Newspaper article Manchester Evening News

Fears Rise over Shake-Up in Nursery Rules ; Increase in Staff-Child Ratios to Free Up Places Idea Is Unworkable Say Parents and Nurseries

Newspaper article Manchester Evening News

Fears Rise over Shake-Up in Nursery Rules ; Increase in Staff-Child Ratios to Free Up Places Idea Is Unworkable Say Parents and Nurseries

Article excerpt

PARENTS and nursery owners have hit out over plans for nursery staff to look after more young children.

The governmens t has proposed changes to staff-child ratios at nurseries, to increase the total number of places available.

But parents said they belies ved the plans meant children would not get enough attention - and were unfair on already low-paid staff.

Currently nursery staff are allowed to look after up to three children aged one or under, or four two-year-olds.

Under the new rules they will be able to look after six two- yearolds, or four younger children. Children's Minister Liz Truss said the higher adult-child ratios would apply to staff trained as specialist pre-school teachers, called early years educators, who must have grade C or above in English and maths at GCSE.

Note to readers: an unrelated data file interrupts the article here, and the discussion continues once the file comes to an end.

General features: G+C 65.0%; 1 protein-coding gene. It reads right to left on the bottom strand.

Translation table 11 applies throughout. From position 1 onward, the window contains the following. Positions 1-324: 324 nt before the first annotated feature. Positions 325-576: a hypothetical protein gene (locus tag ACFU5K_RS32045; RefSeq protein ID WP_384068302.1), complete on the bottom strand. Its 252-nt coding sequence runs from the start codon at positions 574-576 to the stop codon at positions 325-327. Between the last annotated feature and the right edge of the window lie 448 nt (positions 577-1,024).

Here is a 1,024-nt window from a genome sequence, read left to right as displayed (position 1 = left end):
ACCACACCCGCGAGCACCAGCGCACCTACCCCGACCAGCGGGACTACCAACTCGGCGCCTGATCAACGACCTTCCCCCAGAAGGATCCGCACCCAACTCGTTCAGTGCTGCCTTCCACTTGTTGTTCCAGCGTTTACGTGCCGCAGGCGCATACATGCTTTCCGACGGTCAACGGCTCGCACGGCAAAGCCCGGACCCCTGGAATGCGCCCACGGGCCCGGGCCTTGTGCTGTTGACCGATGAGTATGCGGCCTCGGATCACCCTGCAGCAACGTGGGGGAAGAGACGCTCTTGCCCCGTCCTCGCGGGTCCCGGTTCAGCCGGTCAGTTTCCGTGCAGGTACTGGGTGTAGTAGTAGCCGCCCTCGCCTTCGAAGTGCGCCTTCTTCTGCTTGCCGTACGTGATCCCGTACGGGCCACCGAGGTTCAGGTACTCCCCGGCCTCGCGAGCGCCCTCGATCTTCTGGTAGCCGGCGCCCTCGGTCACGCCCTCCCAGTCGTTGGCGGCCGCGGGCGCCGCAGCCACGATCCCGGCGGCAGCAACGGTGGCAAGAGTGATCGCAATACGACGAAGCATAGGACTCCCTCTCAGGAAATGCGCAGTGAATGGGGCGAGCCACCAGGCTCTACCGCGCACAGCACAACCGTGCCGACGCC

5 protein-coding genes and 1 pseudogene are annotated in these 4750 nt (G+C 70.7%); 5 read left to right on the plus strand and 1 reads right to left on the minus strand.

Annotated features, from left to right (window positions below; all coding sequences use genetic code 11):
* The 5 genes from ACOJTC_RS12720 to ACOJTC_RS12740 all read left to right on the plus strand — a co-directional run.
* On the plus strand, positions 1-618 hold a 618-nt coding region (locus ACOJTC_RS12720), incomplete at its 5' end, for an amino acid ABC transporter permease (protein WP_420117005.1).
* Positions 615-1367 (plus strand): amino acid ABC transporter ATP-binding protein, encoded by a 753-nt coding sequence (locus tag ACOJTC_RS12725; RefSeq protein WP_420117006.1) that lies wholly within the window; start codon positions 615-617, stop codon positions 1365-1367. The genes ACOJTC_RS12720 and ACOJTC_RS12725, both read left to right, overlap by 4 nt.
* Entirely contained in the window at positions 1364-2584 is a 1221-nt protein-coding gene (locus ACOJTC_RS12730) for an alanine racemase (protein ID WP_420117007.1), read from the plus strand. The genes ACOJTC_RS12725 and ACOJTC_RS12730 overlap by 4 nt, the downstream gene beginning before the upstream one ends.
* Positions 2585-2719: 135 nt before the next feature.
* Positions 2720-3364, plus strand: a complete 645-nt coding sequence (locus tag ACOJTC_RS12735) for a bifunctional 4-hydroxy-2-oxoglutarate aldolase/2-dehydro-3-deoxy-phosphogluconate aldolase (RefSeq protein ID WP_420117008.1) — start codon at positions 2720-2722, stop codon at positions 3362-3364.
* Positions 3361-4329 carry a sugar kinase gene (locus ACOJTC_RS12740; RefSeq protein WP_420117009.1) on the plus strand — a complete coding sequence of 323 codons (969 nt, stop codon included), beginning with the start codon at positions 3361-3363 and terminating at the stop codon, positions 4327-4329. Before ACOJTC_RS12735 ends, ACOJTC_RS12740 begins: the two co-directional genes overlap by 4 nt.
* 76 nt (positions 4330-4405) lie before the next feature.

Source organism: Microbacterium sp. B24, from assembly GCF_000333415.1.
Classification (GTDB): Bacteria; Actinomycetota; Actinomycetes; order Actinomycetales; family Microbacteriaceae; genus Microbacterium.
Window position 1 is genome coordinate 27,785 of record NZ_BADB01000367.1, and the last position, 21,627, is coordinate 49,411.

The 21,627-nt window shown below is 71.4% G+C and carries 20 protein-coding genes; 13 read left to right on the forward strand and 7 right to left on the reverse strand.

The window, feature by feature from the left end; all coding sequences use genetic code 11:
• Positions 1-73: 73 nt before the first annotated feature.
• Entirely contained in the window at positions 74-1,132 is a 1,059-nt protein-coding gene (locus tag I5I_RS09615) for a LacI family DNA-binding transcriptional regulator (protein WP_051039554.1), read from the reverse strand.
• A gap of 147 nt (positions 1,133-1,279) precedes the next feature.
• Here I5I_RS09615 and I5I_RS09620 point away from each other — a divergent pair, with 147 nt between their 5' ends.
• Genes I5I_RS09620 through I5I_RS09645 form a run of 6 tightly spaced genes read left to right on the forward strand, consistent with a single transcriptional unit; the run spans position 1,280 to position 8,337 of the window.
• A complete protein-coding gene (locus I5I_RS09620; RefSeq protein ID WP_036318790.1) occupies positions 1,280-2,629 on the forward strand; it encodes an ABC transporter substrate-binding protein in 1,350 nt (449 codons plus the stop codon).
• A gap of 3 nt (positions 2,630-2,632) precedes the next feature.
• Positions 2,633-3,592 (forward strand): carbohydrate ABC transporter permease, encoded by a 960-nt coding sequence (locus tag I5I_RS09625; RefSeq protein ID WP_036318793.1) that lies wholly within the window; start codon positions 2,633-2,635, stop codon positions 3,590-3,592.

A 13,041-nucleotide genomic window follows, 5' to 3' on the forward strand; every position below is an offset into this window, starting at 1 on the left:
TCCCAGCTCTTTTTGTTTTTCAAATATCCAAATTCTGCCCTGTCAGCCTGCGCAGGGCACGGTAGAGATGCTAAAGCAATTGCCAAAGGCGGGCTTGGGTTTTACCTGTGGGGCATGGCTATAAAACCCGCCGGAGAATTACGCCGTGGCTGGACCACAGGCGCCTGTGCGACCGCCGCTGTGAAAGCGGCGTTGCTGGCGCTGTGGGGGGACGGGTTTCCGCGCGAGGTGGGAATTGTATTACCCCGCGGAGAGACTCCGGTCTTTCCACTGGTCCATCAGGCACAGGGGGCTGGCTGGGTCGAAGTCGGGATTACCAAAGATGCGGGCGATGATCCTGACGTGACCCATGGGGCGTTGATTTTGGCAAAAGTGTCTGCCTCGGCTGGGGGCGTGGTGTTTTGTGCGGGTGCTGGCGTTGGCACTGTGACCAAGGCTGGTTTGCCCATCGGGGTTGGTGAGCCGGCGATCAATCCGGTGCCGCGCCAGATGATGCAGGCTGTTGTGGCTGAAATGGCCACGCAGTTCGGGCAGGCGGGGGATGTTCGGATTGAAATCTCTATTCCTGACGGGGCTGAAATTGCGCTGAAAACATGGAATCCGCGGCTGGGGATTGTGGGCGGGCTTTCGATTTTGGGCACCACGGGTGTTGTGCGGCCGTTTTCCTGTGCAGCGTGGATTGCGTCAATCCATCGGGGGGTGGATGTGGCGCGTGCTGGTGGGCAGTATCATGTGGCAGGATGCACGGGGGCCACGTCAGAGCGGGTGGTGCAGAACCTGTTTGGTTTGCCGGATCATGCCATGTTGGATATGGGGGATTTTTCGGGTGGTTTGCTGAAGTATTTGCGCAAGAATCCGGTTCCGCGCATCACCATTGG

The rules will apply to both childminders and nurseries, while more schools would be able to offer early-years provision.

Many parents said the most important issue for them with childcare was the cost - and that they believed nurseries would be unlikely to put their prices down even if they did take on extra children.

Announcing the proposals, Ms Truss said: "I want a highquality, highly qualified workforce.

"I want their work to be underpinned by effective regulation and inspection that targets support where it is most needed - but I also want them to be trusted to use their professional judgement and experience.

"That is why we are encouraging nurseries to use their professional judgement and enjoy greater flexibility."

But Sheridan Waite, who owns ABC Happy Days Nursery on Royce Road in Hulme, Manchester, said: "These government proposals don't really match reality.

We are one of the cheapest nurseries in Manchester and a lot of our parents still struggle to afford to pay.

"We would love to have more staff who are more highly qualified but we would have to pay them more, and where would that money come from? …

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